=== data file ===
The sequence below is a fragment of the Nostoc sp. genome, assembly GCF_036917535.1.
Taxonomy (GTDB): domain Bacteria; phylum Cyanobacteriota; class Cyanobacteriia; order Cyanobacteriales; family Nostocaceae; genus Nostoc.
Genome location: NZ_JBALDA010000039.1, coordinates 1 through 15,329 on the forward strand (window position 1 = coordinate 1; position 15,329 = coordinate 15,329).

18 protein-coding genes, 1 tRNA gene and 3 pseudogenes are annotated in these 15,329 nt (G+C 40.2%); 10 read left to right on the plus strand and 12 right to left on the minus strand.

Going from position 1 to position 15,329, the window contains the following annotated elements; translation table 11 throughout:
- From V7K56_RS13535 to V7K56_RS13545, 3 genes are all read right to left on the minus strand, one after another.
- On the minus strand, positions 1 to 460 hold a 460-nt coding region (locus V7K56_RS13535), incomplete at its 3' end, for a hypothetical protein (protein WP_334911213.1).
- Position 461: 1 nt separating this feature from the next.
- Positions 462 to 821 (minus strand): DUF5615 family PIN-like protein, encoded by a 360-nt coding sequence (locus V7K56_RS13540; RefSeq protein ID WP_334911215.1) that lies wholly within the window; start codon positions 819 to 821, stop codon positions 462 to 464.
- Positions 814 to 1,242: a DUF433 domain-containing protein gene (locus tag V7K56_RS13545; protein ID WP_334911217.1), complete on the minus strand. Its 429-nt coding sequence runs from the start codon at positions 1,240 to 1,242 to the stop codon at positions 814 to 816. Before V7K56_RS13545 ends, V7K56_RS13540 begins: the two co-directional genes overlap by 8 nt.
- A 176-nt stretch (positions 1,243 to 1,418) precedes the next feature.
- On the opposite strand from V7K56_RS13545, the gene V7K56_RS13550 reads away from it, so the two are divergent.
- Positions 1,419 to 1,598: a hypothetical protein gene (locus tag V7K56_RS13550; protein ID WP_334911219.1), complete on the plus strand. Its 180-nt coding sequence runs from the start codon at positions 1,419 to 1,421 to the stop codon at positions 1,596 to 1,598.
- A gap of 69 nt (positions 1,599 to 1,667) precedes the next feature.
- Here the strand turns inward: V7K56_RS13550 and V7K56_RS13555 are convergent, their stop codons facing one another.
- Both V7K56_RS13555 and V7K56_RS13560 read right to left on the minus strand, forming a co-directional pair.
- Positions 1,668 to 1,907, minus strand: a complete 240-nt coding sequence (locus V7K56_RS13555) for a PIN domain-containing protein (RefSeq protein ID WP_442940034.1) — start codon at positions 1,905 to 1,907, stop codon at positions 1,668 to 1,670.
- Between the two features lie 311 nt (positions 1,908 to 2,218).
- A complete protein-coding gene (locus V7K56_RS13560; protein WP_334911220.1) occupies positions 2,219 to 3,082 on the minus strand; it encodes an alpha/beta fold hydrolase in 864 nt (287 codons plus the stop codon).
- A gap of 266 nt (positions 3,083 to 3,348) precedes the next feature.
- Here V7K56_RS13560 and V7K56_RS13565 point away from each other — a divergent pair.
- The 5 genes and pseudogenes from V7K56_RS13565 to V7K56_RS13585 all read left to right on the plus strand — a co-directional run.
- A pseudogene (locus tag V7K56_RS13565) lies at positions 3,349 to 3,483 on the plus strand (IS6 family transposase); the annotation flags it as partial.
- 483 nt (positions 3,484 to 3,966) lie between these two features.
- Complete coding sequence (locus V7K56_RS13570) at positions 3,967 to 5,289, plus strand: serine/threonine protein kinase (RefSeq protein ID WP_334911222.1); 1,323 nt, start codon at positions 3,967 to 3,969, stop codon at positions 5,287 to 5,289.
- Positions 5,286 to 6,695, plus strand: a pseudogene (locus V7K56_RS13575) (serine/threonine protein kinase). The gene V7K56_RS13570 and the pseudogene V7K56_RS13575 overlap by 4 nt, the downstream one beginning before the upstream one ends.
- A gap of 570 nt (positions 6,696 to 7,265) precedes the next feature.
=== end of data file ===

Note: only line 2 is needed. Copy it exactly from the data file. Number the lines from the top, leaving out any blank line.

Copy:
Taxonomy (GTDB): domain Bacteria; phylum Cyanobacteriota; class Cyanobacteriia; order Cyanobacteriales; family Nostocaceae; genus Nostoc.